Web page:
Attic Ventilation: Preventing Condensation One Vent At A Time

When it comes to condensation prevention, there is no greater factor to consider than proper attic ventilation. Most homeowners are probably aware that the majority of roofs are vented. What they may not know, or fully understand, is that many homes do not have enough attic ventilation. This lack of adequate air intake and/or exhaust can increase the cost of your energy bills. It can also cause condensation build-up and interior water damage.

Why Is Attic Ventilation Important?

Without proper attic ventilation, hot and humid air is not able to leave the space, it is instead forced to sit stagnant. During the winter months especially, this humid air will hit the much colder roof deck before condensing. Frost is often the result. Frost caused by condensation build-up eventually has to melt, and when it does your attic insulation is going to act like a large sponge. When that sponge gets too full, or when that water finds a gap in the vapour barrier, condensation leaks are the result.

Frost is present on the nails
Frost is visible on the nails, and on the underside of the roof deck. This is caused by condensation in the attic space, as a result of inadequate attic ventilation.

Interior water damage caused by condensation occurs frequently throughout the winter months, as too many homeowners just simply do not understand the sheer importance of attic ventilation. A delicate balance of intake and exhaust ventilation is needed to keep our attic spaces, and roofing systems in good health.

The Importance of Air Intake

Most homes will have soffit panels installed around their perimeter. Best case scenario, these soffit panels will be vented and allow cool air to be pulled into the attic space. Unfortunately, time and time again we see homes with minimal soffit vents, or none installed at all. Even when vented soffit panels are present on a home, there is no way of knowing from a purely external examination, whether or not they are blocked by wood or insulation. Which is why regular attic inspections are recommended.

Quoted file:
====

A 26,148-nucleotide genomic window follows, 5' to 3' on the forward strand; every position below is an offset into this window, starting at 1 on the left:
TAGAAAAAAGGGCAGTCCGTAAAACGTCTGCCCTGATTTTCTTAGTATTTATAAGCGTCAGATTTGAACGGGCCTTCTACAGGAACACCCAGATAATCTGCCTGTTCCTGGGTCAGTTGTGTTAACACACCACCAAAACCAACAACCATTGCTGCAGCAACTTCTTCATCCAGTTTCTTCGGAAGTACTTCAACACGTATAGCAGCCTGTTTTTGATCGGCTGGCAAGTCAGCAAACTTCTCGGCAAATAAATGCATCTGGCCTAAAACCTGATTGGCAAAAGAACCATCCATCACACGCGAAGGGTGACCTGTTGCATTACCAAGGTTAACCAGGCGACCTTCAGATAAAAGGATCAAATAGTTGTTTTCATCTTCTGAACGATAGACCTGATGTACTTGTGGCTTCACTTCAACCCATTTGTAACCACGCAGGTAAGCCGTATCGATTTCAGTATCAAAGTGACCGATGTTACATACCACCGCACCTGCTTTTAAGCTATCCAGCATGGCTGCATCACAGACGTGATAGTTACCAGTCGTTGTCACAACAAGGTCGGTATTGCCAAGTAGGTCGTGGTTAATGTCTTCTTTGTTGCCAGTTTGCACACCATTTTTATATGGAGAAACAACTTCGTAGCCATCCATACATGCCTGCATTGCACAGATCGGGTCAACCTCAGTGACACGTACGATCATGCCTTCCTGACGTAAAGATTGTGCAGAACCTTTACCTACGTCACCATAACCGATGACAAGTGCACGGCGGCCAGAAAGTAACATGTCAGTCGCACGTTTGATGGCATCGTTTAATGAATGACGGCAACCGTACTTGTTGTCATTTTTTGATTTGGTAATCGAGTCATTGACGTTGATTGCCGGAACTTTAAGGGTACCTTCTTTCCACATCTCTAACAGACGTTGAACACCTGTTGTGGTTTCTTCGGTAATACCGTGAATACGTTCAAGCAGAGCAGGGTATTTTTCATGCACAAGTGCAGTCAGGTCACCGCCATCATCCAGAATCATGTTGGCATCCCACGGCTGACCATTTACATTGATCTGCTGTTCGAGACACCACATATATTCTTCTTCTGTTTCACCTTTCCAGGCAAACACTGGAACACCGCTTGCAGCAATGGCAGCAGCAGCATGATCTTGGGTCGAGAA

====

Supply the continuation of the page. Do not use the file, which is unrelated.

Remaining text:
When soffit panels become blocked within the attic space, often by insulation, it prevents the exhaust vents from pulling cool air into the space. When no cool air is able to enter the space, humidity is able to build and this is when condensation issues form.

The soffits are blocked by insulation.

What Are Attic Baffles?

Any regular home, with functional vented soffits should have an appropriate amount of baffles installed within the attic space. Attic baffles are designed to keep the insulation away from the soffit vents and maintain the flow of air into the attic.

Attic Baffles
There are no attic baffles installed at the soffits. This is disrupting the entire ventilation system.

For homes that were not designed for proper intake from the soffits, there are numerous products on the market that have shown to be just as useful in allowing cool air to be pulled into the attic. These include: edge venting, and V-Max intake vents. They are two of the most common types of alternative intake vents.

Edge venting
This roof has edge venting installed. This is because there is no air intake from the soffits.

Inadequate air intake upsets the delicate balance of intake and exhaust and can cause problems for the entire roofing system by allowing warm air that is full of moisture to build up instead of flushing it out with cooler, dryer air. This can also cause the shingles to deteriorate prematurely.

Exhaust Ventilation

Exhaust ventilation is equally as important as air intake, as the exhaust vents help to pull the cooler air from the soffits. However, there are many different scenarios that can disrupt the flow of air through the attic space. Because roof ventilation is a complicated science, many installers are simply under-educated in proper installation techniques. Unfortunately, this lack of knowledge can wreak havoc on the conditions within your attic space. Which can lead to serious and costly interior and exterior damage.